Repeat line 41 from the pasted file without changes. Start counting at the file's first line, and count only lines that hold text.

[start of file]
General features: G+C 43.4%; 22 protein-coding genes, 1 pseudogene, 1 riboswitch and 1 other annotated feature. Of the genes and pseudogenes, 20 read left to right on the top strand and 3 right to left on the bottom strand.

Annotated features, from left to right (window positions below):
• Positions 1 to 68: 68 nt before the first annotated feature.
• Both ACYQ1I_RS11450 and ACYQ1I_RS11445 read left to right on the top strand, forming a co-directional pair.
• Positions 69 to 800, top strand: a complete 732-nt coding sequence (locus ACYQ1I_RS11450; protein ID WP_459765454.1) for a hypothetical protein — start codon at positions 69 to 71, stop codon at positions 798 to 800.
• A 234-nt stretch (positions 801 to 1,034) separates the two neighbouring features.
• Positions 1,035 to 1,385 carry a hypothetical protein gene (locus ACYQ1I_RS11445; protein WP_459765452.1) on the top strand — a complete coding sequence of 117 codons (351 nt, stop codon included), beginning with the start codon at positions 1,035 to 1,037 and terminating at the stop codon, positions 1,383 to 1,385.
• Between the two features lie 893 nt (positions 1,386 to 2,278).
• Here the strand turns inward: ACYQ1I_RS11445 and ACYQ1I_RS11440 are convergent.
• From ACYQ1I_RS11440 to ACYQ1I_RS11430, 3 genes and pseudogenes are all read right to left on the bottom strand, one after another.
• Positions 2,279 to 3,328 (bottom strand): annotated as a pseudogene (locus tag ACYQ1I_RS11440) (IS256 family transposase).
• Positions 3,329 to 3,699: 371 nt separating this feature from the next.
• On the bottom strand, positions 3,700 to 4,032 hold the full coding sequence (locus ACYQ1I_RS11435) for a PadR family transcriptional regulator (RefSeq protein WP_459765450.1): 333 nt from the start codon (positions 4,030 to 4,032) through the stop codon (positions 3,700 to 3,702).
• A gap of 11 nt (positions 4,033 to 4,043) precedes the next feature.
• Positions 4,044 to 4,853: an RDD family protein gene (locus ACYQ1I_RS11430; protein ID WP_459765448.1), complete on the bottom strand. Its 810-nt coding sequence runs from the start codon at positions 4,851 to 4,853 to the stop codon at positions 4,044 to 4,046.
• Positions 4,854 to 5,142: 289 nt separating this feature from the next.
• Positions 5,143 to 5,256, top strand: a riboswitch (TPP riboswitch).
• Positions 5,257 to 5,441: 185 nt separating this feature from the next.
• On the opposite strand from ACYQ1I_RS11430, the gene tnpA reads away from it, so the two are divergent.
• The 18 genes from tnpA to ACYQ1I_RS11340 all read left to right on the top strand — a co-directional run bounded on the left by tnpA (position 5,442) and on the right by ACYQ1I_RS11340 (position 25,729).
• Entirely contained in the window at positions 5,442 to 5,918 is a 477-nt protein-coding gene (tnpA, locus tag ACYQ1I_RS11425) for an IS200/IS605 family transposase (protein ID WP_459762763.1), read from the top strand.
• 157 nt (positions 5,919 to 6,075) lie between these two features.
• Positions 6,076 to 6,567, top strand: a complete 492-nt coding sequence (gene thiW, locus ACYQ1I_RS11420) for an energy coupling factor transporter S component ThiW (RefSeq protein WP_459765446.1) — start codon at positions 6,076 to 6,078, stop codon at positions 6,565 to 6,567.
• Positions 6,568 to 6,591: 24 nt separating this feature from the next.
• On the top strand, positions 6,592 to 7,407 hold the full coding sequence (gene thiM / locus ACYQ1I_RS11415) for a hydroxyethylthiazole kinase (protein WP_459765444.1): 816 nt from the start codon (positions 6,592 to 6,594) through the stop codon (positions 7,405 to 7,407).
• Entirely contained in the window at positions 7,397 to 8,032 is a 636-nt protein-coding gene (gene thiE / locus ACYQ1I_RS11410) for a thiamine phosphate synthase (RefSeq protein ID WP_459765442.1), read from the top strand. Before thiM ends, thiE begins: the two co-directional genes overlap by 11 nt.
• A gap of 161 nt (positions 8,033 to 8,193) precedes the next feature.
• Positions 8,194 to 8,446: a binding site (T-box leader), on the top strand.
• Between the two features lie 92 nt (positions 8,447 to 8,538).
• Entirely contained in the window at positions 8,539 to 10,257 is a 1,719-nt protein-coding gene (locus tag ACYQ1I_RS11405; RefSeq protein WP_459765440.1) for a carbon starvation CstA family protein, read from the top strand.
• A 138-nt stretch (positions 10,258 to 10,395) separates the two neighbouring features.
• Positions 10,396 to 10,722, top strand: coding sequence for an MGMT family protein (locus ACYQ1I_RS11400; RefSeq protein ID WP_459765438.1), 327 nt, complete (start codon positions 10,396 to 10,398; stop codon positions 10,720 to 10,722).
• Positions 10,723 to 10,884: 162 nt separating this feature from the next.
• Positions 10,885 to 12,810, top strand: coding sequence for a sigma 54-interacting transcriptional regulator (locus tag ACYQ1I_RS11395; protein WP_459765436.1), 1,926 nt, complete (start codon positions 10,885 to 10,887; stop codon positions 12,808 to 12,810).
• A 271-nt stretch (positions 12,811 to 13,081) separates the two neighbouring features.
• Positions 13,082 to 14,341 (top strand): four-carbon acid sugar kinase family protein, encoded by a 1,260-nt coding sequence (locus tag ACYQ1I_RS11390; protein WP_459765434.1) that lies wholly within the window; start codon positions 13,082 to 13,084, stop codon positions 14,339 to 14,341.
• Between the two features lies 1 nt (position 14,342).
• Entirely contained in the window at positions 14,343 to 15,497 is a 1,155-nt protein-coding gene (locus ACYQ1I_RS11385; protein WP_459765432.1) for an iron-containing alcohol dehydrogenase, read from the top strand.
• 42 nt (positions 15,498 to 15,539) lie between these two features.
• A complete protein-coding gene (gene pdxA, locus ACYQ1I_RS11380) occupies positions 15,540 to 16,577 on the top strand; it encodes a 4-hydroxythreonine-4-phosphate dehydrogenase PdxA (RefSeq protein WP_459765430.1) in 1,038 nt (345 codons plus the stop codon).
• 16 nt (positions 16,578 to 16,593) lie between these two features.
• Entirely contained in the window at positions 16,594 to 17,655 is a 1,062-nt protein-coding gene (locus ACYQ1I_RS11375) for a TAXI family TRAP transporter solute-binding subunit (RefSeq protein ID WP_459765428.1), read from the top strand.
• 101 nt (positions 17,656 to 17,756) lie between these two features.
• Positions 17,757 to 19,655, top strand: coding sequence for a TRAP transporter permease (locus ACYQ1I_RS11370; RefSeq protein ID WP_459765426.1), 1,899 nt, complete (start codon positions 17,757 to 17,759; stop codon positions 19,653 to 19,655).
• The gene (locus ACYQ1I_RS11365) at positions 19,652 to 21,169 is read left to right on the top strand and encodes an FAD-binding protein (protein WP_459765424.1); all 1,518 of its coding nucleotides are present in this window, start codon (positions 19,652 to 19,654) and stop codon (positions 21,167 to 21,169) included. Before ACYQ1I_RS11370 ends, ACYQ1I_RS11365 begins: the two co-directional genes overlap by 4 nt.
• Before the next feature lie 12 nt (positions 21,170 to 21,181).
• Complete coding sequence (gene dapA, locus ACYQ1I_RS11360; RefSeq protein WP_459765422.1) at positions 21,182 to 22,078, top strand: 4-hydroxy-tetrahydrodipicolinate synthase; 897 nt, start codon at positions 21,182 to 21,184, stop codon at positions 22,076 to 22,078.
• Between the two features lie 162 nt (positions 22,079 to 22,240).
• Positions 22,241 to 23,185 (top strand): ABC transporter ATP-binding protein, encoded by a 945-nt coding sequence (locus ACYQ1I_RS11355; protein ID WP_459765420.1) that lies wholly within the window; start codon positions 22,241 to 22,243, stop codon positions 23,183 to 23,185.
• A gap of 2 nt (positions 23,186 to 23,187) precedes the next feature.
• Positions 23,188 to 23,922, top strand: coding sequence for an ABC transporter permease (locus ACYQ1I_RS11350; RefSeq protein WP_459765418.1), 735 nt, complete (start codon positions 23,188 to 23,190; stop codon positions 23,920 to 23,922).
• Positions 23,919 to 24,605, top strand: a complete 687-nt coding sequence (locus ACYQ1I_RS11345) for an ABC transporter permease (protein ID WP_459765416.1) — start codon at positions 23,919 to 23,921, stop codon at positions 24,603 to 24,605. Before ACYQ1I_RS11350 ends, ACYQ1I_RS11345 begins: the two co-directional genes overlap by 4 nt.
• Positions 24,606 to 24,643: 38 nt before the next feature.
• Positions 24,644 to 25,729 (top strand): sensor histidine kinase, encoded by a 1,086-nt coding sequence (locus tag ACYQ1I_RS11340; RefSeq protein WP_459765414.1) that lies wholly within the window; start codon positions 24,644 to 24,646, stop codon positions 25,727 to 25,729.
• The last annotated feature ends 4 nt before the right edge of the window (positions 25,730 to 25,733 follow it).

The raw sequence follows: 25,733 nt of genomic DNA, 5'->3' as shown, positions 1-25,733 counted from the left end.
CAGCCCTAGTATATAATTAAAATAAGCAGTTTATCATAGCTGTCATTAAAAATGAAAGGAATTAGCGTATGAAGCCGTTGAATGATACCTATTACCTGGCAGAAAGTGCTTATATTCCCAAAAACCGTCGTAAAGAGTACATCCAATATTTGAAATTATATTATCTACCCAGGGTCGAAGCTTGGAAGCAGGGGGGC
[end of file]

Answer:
• 16 nt (positions 16,578 to 16,593) lie between these two features.